Should overweight patients be denied planned surgery?

Is it ethical NHS patients to be bumped down the queue for surgery if they are unwilling/unable to lose weight or stop smoking?


A recent report from the Royal College of Surgeons shows that around one third of local NHS health bosses in England put restrictions on access to surgery – despite this being against official guidance. However, some of the groups have hit back saying that their policies are actually based on sound evidence, rather than being purely cost-saving measures.


Some Clinical Commissioning Groups (CCGs) have voluntary policies in place to encourage patients to stop smoking or lose weight. However, others have gone a step further by introducing mandatory policies with fixed criteria that patients need to meet before being offered surgery, for example –


  • Luton CCG - has a BMI cut-off of 30 for any planned surgical procedure,
  • East and North Hertfordshire CCG - requires a patient's BMI to be under 30 or for them to lose 10% of their bodyweight before surgery, and
  • North East Essex CCG - requires patients who smoke to stop and attend smoking cessation programmes before referral to surgery.


In defence of its policy, Dr Hari Pathmanathan, chair of East and North Hertfordshire Clinical Commissioning Group, said that without losing weight and stopping smoking, “these patients are much more likely to suffer serious breathing problems, get infections and have heart, kidney and lung complications. It also takes them longer to recover, and they have a higher risk of dying under anaesthetic.”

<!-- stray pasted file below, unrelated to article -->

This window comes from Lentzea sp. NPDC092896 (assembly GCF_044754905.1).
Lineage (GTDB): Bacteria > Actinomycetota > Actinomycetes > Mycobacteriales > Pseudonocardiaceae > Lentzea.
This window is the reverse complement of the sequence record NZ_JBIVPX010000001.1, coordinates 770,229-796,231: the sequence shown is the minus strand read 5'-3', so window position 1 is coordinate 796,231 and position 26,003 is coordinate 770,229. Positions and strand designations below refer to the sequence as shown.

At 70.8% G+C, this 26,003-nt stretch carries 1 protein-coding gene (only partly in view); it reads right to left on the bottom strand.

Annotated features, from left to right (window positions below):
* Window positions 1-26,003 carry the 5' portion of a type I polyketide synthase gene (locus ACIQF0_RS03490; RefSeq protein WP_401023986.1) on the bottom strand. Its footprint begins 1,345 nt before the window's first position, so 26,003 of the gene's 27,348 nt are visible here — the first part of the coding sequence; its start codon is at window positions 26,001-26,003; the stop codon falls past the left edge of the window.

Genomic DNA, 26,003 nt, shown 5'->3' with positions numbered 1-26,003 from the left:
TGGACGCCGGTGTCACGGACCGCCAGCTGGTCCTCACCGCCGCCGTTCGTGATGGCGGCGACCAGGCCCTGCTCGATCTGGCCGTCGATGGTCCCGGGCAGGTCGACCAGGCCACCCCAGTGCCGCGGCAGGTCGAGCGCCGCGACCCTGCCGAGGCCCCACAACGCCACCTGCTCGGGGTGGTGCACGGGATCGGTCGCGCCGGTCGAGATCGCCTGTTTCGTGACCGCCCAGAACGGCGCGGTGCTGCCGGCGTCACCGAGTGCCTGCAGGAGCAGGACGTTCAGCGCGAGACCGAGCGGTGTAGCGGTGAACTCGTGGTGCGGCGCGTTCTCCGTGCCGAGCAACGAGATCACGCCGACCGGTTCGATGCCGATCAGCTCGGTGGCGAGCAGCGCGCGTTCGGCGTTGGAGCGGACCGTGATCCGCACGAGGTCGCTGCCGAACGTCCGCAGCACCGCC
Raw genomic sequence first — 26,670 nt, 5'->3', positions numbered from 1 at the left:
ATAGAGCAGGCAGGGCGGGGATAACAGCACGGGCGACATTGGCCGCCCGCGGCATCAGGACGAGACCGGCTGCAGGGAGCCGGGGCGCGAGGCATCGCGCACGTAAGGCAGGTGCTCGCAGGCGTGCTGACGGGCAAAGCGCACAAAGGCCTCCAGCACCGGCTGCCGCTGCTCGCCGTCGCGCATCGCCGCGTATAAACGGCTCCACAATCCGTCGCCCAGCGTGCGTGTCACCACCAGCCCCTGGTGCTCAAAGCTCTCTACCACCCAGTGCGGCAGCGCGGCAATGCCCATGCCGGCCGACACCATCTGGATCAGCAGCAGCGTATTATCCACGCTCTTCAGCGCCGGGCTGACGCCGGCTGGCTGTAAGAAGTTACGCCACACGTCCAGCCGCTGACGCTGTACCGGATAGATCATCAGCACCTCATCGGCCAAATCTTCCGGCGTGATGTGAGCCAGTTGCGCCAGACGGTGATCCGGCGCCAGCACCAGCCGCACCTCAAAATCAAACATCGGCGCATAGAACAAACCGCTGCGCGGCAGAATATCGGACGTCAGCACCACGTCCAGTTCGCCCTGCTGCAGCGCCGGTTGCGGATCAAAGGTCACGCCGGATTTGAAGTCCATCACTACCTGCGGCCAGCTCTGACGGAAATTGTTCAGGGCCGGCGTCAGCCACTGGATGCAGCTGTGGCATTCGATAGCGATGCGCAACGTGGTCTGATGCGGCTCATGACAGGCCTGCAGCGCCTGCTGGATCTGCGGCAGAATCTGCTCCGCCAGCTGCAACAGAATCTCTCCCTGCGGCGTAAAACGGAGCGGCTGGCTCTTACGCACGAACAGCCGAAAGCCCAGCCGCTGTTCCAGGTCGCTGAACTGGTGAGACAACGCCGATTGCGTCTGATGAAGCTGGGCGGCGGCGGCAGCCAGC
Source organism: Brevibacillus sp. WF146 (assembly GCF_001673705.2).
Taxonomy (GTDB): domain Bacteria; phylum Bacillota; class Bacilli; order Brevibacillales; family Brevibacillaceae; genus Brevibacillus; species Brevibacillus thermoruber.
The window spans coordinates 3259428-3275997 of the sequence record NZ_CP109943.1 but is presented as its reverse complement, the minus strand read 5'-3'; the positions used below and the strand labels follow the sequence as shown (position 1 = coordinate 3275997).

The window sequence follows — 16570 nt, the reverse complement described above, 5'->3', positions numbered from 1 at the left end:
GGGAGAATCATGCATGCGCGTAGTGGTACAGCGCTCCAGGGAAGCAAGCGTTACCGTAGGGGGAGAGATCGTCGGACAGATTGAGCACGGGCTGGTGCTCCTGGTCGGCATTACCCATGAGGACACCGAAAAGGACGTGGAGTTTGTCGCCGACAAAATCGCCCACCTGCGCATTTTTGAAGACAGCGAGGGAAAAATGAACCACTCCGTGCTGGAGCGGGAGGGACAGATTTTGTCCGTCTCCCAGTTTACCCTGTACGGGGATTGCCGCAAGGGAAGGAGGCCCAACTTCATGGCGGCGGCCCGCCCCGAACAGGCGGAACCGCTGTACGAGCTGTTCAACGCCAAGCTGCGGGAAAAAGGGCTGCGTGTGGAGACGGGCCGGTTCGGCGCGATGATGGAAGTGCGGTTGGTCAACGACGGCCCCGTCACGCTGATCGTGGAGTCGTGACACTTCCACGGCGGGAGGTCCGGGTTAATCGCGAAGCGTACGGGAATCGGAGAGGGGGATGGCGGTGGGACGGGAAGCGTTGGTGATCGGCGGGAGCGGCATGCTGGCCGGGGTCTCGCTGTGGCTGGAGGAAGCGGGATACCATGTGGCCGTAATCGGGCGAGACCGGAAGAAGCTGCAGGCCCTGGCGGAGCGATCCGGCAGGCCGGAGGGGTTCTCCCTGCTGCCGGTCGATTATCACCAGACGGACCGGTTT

He also pointed out that each patient’s needs are considered individually and that the restrictions only apply to “planned” surgery.


And this seems key to the argument for such policies – that the individual needs of the patient should come first.


The RCS report suggests that 20% of CCGs has mandatory policies on BMI levels before hip and knee replacement surgery, while 4% have mandatory policies on getting patients to stop smoking before hip and knee replacement surgery.


So perhaps these policies just have the fortunate side-effect of reducing surgery bills?


I’m left a bit confused – if a patient with a BMI over 30 needs surgery in Luton, will they be given surgery they need or not?


There seems to be a distinction being drawn between “planned”, and “necessary” surgery – but surely all surgery performed by the NHS is “necessary”?  


If the policy were to deny patients with a high BMI unnecessary surgery – I’m sure we’d all agree.


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